New modelling released by the Public Health Agency of Canada (PHAC) projects that more transmissible COVID-19 variants could drive a resurgence of coronavirus cases across the country without stronger public health measures in place to prevent their spread.
The modelling shows the current trajectory of the national epidemic coming under control, with numerous key indicators such as case counts, hospitalizations and long-term care outbreaks declining in recent weeks. But the spread of more contagious virus variants threatens to reverse that progress.
“With the emergence and spread of new variants of concern, we are cautioned that unless we maintain and abide by stringent public health measures, we may not be able to avert a reacceleration of the epidemic in Canada,” said Chief Public Health Officer, Dr. Theresa Tam at a virtual news conference on Friday.
“These variants have been smouldering in the background and now threaten to flare up,” she said.
Tam said there are currently fewer than 33,000 active cases in Canada, a 60 per cent drop compared to a month ago.
At the same time, over 700 cases have been linked to three variants of concern — the B117 variant first identified in the U.K., the B1351 variant first identified in South Africa, and the P1 variant first traced to travellers from Brazil. Variant cases have been detected in 10 provinces and there is evidence of community spread in at least five.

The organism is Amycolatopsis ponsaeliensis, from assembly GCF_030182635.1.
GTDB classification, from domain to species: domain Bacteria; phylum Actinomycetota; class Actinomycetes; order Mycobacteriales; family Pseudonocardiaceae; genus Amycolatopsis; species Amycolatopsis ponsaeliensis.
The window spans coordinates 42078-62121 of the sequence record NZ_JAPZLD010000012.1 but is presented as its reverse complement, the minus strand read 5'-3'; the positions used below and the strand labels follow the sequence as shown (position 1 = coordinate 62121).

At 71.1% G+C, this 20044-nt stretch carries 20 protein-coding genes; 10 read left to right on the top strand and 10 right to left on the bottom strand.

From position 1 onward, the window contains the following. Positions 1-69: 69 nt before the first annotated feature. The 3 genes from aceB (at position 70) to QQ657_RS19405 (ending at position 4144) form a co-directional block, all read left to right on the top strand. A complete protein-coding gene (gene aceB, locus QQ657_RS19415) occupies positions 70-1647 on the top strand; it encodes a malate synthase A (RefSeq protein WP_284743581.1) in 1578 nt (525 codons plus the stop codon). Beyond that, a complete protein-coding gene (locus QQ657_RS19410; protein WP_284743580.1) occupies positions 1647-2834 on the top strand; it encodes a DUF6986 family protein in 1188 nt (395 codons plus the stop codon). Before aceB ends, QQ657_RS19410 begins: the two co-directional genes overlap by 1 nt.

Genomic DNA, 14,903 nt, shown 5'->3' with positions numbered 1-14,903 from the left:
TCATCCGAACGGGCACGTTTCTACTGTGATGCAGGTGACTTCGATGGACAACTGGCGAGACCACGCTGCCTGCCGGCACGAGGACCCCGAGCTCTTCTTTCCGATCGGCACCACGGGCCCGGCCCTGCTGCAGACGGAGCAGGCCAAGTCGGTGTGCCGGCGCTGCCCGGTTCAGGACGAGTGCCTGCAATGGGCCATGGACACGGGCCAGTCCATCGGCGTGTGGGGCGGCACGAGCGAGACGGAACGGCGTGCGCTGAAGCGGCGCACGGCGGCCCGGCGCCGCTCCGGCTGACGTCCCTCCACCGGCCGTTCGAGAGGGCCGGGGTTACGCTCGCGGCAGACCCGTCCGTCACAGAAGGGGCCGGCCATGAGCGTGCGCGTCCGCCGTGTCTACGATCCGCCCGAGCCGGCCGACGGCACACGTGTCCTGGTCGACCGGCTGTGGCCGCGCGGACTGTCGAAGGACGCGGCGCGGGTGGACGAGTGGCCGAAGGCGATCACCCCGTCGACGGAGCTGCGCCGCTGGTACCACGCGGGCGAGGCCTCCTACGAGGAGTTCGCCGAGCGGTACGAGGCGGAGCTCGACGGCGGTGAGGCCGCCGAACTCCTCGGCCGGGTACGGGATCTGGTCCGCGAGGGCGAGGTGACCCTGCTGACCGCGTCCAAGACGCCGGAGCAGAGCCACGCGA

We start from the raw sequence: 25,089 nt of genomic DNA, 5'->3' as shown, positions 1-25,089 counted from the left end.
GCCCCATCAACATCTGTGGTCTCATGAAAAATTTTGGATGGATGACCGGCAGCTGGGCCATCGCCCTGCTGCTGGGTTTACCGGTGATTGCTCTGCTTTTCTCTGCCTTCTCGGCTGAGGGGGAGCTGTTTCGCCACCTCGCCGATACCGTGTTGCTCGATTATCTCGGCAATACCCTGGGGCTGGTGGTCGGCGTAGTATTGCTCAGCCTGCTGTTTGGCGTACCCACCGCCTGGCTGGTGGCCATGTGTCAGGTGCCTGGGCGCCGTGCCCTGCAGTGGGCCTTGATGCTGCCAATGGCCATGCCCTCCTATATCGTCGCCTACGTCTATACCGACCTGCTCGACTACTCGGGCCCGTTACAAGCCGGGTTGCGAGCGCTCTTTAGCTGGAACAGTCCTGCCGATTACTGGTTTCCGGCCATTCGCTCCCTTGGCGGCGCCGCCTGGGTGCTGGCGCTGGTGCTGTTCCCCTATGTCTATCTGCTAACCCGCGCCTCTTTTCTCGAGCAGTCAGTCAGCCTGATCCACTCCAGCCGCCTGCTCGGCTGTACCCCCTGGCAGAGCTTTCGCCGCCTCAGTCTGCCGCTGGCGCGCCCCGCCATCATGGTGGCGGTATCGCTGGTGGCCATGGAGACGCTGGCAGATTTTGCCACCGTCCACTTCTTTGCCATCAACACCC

Short- and long-term forecasts that exclude the spread of COVID-19 variants show infection rates flattening and declining in the coming weeks, even if people maintain the current number of contacts they have each day. However, when the more contagious variants are included, projections show a dramatic spike in cases to over 20,000 per day by mid-March if public health restrictions are relaxed further.
The modelling shows a similar dramatic spike by mid-April even if the current level of restrictions are maintained.
“Further lifting of the public health measures would cause the epidemic to resurge rapidly and strongly,” Tam said. “And current community-based public health measures will be insufficient to control rapid growth and resurgence as forecast.”